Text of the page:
When is Mohs surgery used for treating metastatic skin cancer?

For metastatic melanoma that has spread extensively, Mohs is rarely used as the sole treatment method. Once melanoma has metastasized to multiple distant sites, surgery alone cannot eliminate every cancer cell from the body.

However, Mohs still plays an important role. According to our experience, it can be used to remove visible metastases on the skin before starting other treatments. For example, eliminating surface metastatic legion on the skin can help reduce tumor burden and control symptoms.

One case study reported a patient with a solitary cutaneous metastasis of renal cell carcinoma (RCC) that was successfully treated with Mohs micrographic surgery. The patient showed no recurrence of the lesion after two years of follow-up, suggesting that Mohs surgery can be effective in removing isolated cutaneous metastases.

Mohs surgery can also be used to remove recurrent skin tumors that develop after immunotherapy or chemotherapy. A review of guidelines for Mohs surgery for the treatment of skin cancer indicated that compared with conventional surgical excision, Mohs micrographic surgery led to a significantly higher cure rate for treatment of recurrent non-melanoma skin cancers.

In addition, Mohs surgery can be used in conjunction with other treatments to maximize the odds of long-term remission. For instance, a study on the treatment of locally advanced basal cell carcinoma suggested that Mohs surgery could be part of a multi-disciplinary approach, where different treatment modalities including surgery, radiation therapy, and immunotherapy can be considered.

Are there other methods, aside from Mohs surgery, to address metastatic skin cancer?

Yes, when melanoma has extensively metastasized, Mohs is typically one piece of a multifaceted treatment plan. Depending on the details of each case, other options may include:

  • Immunotherapy drugs to boost the immune system against cancer cells. Drugs like pembrolizumab (Keytruda) and nivolumab (Opdivo) are examples of immune checkpoint inhibitors used to treat metastatic melanoma.
  • Targeted therapy drugs that inhibit cancer growth. This approach uses drugs that specifically target cancer cells with certain gene mutations, such as BRAF inhibitors (vemurafenib, dabrafenib, and encorafenib) and MEK inhibitors (trametinib, cobimetinib, and binimetinib) for melanoma with BRAF gene mutations.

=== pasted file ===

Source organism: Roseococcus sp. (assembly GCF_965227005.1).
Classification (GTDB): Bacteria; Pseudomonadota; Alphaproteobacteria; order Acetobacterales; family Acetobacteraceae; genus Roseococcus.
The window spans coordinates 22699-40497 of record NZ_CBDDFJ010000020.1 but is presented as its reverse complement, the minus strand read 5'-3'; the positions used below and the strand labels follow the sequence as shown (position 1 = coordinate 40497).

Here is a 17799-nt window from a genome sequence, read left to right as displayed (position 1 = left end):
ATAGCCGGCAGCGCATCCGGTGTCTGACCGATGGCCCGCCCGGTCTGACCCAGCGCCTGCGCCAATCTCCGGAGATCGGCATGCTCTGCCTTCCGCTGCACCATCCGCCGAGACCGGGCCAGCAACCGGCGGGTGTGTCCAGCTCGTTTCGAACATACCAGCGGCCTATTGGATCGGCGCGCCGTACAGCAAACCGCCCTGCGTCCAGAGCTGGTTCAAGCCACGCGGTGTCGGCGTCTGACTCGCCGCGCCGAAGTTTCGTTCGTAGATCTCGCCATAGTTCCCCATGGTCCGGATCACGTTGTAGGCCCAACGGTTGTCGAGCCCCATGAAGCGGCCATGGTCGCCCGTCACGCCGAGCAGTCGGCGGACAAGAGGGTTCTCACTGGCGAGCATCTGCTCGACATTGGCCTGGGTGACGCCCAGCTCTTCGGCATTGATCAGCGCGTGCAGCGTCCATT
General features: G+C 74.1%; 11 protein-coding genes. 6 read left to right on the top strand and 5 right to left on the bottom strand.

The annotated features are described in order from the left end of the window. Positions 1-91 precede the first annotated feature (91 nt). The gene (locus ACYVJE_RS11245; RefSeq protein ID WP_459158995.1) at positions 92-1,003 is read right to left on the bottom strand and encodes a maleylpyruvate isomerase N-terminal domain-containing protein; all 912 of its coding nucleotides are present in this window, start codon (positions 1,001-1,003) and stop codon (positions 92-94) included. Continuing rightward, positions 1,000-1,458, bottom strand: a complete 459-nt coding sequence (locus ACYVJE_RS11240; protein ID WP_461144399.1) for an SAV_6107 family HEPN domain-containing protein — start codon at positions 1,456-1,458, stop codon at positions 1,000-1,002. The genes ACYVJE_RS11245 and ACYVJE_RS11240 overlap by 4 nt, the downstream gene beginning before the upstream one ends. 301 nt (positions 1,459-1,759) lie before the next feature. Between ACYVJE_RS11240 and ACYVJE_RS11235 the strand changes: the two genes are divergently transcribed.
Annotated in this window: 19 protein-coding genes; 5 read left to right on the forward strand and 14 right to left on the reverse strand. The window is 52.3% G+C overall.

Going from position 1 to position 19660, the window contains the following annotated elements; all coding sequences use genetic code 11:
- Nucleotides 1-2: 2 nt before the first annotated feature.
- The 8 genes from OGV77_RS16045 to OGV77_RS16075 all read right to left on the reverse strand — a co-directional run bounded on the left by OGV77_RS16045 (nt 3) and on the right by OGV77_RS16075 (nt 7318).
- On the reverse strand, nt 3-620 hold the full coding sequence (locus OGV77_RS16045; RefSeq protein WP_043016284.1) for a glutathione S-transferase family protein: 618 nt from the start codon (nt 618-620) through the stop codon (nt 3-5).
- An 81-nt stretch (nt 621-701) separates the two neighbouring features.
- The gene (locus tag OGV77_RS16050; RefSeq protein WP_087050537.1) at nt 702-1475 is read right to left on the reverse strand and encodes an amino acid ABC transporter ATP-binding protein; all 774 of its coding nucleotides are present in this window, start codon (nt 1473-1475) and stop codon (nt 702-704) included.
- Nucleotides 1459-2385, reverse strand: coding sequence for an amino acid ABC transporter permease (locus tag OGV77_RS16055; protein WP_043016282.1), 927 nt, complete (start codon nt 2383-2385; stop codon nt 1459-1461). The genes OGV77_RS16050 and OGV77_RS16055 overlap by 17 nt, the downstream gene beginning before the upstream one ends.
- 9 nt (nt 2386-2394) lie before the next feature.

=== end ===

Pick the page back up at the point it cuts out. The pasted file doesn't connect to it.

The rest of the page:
• Chemotherapy to destroy rapidly dividing cancer cells. Some chemotherapy drugs used for melanoma include dacarbazine (DTIC), temozolomide, nab-paclitaxel, paclitaxel, cisplatin, and carboplatin.
  • Radiation therapy to eliminate metastases in certain locations. This method uses high-energy radiation to kill cancer cells and shrink tumors. It can be used to treat metastases in specific locations or as adjuvant therapy after surgery.
  • Electrochemotherapy to treat superficial skin metastases. This technique combines the use of chemotherapy drugs with electrical pulses to increase the drug's uptake by cancer cells, making it more effective in treating superficial skin metastases
  • Palliative treatments to manage pain and symptoms and improve the patient’s quality of life. 

Based on our experience, the most effective approach against metastatic skin cancer involves carefully coordinated surgical, systemic, and palliative therapies customized to the patient’s disease characteristics and treatment goals.

Is Mohs surgery a suitable method to detect or find lymph cancer?

Mohs surgery focuses on analyzing the margins of removed skin tissue. It does not directly examine lymph nodes and therefore has limited utility for detecting lymph cancer. According to our experience, a sentinel lymph node biopsy is preferred for evaluating lymph nodes for melanoma.

In the context of melanoma, a type of skin cancer, a sentinel lymph node biopsy (SLNB) is often preferred for evaluating lymph nodes, as explained in an article by Cancer Research UK. A SLNB is a test to find the first lymph node or nodes that a melanoma may spread to. The doctor then checks to see if this lymph node contains cancer cells. 

This procedure is typically performed at the same time as the operation to remove tissue around the melanoma (wide local excision). The most common place that melanoma skin cancer spreads to is the nearby lymph nodes. Therefore, a SLNB is often performed if the doctor wants to check whether the nearby lymph nodes contain cancer cells.

While Mohs surgery may provide clues about local spread to nearby lymphatic channels based on excised tissue, it does not comprehensively stage or assess all lymph nodes. Further imaging and nodal biopsies are necessary to properly evaluate the lymph system if melanoma has grown deep in the skin. 

For instance, certain cancers such as Merkel cell carcinoma can have negative microscopic margins despite residual cancer cells being left behind because MCC often "skips" via local lymphatics to adjacent areas and does not grow a single continuous mass. 

Therefore, a sentinel lymph node biopsy almost always needs to be done at a separate appointment (prior to having the cancer fully removed by Mohs surgery), which can make scheduling inconvenient.

Connect with Our Compassionate Team to Review Your Options

We hope this provides helpful insights into the appropriate uses, benefits and limits of Mohs surgery for metastatic melanoma. If you’ve been diagnosed with advanced skin cancer, we encourage you to thoroughly discuss all your treatment options with an experienced melanoma specialist.

At Dermatology and Skin Health, our fellowship-trained Mohs surgeon Dr. Mendese has extensive expertise using Mohs surgery alongside other cutting-edge treatments to maximize results for melanoma patients.